Generally, when an employer replaces an employee with someone who is 68 years of age, the last thing they should need to be concerned with is age discrimination. When the person being replaced is 74, however, the Massachusetts Court of Appeals has held employers in fact should be concerned.
In Massasoit Indus. Corp. v. Mass. Commn Against Discrimination, Mass. App. Ct., No. 16-P-459. (Mass. Ct. App. Mar. 23, 2017), the employer terminated William Glynn, a custodian, after he attempted to return to work following absences for pneumonia (3 days) and a heart attack (1 month). During his absences, he informed a co-worker of his situation and asked the co-worker to inform their supervisor of his need to be absent due to his medical conditions. The co-worker assured Glynn that their supervisor was aware of his illnesses. When Glynn returned to work and presented his manager with a doctors note indicating he could work without restrictions, the manager terminated Glynn because he had been a no-call/no-show. Prior to the absences leading to his termination, Glynn had an excellent attendance and overall work record throughout his 21-year tenure. The employer replaced Glynn with a 68-year old female approximately three weeks later.
Glynn filed a charge of discrimination with the Massachusetts Commission Against Discrimination alleging age and disability discrimination. The Commission found in Glynns favor, awarding him over $90,000 in lost income and emotional distress damages and another $51,000 in attorneys fees. The employer appealed.
The Court of Appeals applied a similar standard to Glynns age discrimination case as that applied in federal courts under the Age Discrimination in Employment Act. Specifically, Glynn first had to establish a prima facie case of age discrimination by showing he was in the protected age group, he performed his job at an acceptable level, and he was discharged. Then, once the employer established a legitimate, non-discriminatory reason for the discharge, Glynn had to show the employers reason was merely a pretext for intentional age discrimination.
The Court concluded Glynn met his prima facie case of age discrimination and established the employers articulated reason for the discharge no-call/no-show was a pretext. The Court relied on the employers haste in making the decision to terminate without inquiring into Glynns alleged failure to call in or show up for work. In fact, pulling from the disability discrimination portion of the case, the Court held the employer failed to engage in an interactive process with Glynn to determine why he had not appeared for work, or even called in for that matter. Further, the Court relied on the fact that the employer replaced him with someone 6 years younger, albeit still within the protected age group.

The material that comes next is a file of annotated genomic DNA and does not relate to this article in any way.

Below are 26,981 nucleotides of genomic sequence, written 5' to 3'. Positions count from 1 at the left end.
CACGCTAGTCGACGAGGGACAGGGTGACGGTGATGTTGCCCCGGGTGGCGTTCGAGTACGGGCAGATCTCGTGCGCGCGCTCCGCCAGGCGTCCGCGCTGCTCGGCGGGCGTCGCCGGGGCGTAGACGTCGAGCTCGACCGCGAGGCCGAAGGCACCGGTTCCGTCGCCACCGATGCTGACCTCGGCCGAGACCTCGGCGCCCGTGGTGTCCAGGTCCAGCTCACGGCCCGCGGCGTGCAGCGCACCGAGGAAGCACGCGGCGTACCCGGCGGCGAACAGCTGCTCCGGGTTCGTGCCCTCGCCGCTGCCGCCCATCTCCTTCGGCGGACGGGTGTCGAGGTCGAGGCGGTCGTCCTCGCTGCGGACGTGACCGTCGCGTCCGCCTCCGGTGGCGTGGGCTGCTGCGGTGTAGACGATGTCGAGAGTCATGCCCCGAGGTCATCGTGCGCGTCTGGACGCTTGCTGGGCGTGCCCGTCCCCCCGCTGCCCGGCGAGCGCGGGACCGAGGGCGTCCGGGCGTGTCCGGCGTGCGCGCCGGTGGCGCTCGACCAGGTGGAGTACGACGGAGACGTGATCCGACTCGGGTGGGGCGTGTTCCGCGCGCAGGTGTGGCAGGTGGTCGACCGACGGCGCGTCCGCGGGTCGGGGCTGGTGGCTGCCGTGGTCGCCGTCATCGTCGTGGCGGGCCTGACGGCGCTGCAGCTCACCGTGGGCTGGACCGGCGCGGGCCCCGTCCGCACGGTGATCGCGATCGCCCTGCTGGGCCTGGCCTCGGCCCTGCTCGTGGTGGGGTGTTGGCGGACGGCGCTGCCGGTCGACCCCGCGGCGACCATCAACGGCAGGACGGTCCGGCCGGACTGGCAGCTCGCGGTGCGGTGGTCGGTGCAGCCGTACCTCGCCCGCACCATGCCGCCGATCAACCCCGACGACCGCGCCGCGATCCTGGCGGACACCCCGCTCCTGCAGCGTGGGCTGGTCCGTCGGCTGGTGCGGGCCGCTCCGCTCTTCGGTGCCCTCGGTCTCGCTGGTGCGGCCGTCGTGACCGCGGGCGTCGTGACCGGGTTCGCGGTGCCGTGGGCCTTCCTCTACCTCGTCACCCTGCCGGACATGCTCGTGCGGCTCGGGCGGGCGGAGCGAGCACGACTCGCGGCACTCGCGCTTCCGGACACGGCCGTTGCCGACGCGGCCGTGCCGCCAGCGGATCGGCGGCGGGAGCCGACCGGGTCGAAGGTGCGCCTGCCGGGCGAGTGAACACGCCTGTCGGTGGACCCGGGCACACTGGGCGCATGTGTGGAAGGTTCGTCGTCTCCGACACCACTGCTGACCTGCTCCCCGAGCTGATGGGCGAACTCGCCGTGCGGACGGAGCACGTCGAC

Accordingly, even though the employer replaced the plaintiff with another worker who was firmly within the protected age group, it was sufficient that the replacement was younger than him to establish a prima facie case of age discrimination. Employers should be aware of this decision when discharging and then replacing older workers, taking care to understand that hiring a younger worker, even one within the protected age group, may be sufficient to have the merits of the case heard by a judge or jury.
The St. Louis employment attorneys at McMahon Berger have been representing employers across the country in labor and employment matters for sixty years and are available to discuss these issues and others. As always, the foregoing is for informational purposes only and does not constitute legal advice regarding any particular situation as every situation must be evaluated on its own facts. The choice of a lawyer is an important decision and should not be based solely on advertisements.